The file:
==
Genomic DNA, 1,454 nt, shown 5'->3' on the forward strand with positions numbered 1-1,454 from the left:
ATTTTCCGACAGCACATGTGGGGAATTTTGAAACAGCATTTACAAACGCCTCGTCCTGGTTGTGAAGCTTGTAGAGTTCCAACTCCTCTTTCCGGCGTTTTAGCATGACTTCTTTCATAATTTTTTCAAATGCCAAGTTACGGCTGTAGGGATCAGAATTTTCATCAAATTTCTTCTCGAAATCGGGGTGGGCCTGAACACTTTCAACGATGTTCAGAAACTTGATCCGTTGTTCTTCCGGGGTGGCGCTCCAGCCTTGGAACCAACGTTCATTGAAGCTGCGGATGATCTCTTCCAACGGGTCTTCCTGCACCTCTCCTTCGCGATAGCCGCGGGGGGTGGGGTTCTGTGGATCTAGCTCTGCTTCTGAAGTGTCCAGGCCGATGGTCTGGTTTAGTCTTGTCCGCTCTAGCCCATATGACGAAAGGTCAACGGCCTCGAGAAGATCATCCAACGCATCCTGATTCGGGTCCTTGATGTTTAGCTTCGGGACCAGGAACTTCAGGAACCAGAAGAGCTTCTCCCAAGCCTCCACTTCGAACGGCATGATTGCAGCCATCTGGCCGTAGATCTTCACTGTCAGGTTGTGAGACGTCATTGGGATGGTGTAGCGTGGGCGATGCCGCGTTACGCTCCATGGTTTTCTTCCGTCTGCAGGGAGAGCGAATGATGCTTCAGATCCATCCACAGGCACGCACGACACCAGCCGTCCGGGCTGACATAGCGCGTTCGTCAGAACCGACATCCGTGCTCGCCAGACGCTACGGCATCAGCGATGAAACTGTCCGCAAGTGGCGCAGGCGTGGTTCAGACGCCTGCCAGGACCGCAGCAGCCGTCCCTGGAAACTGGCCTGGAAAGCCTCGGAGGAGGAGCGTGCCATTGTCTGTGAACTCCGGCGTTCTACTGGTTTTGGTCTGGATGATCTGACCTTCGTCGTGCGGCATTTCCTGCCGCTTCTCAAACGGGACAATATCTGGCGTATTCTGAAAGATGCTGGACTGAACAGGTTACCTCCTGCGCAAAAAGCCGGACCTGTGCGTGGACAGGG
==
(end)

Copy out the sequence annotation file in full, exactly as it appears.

Genomic DNA, 1,454 nt, shown 5'->3' on the forward strand with positions numbered 1-1,454 from the left:
ATTTTCCGACAGCACATGTGGGGAATTTTGAAACAGCATTTACAAACGCCTCGTCCTGGTTGTGAAGCTTGTAGAGTTCCAACTCCTCTTTCCGGCGTTTTAGCATGACTTCTTTCATAATTTTTTCAAATGCCAAGTTACGGCTGTAGGGATCAGAATTTTCATCAAATTTCTTCTCGAAATCGGGGTGGGCCTGAACACTTTCAACGATGTTCAGAAACTTGATCCGTTGTTCTTCCGGGGTGGCGCTCCAGCCTTGGAACCAACGTTCATTGAAGCTGCGGATGATCTCTTCCAACGGGTCTTCCTGCACCTCTCCTTCGCGATAGCCGCGGGGGGTGGGGTTCTGTGGATCTAGCTCTGCTTCTGAAGTGTCCAGGCCGATGGTCTGGTTTAGTCTTGTCCGCTCTAGCCCATATGACGAAAGGTCAACGGCCTCGAGAAGATCATCCAACGCATCCTGATTCGGGTCCTTGATGTTTAGCTTCGGGACCAGGAACTTCAGGAACCAGAAGAGCTTCTCCCAAGCCTCCACTTCGAACGGCATGATTGCAGCCATCTGGCCGTAGATCTTCACTGTCAGGTTGTGAGACGTCATTGGGATGGTGTAGCGTGGGCGATGCCGCGTTACGCTCCATGGTTTTCTTCCGTCTGCAGGGAGAGCGAATGATGCTTCAGATCCATCCACAGGCACGCACGACACCAGCCGTCCGGGCTGACATAGCGCGTTCGTCAGAACCGACATCCGTGCTCGCCAGACGCTACGGCATCAGCGATGAAACTGTCCGCAAGTGGCGCAGGCGTGGTTCAGACGCCTGCCAGGACCGCAGCAGCCGTCCCTGGAAACTGGCCTGGAAAGCCTCGGAGGAGGAGCGTGCCATTGTCTGTGAACTCCGGCGTTCTACTGGTTTTGGTCTGGATGATCTGACCTTCGTCGTGCGGCATTTCCTGCCGCTTCTCAAACGGGACAATATCTGGCGTATTCTGAAAGATGCTGGACTGAACAGGTTACCTCCTGCGCAAAAAGCCGGACCTGTGCGTGGACAGGG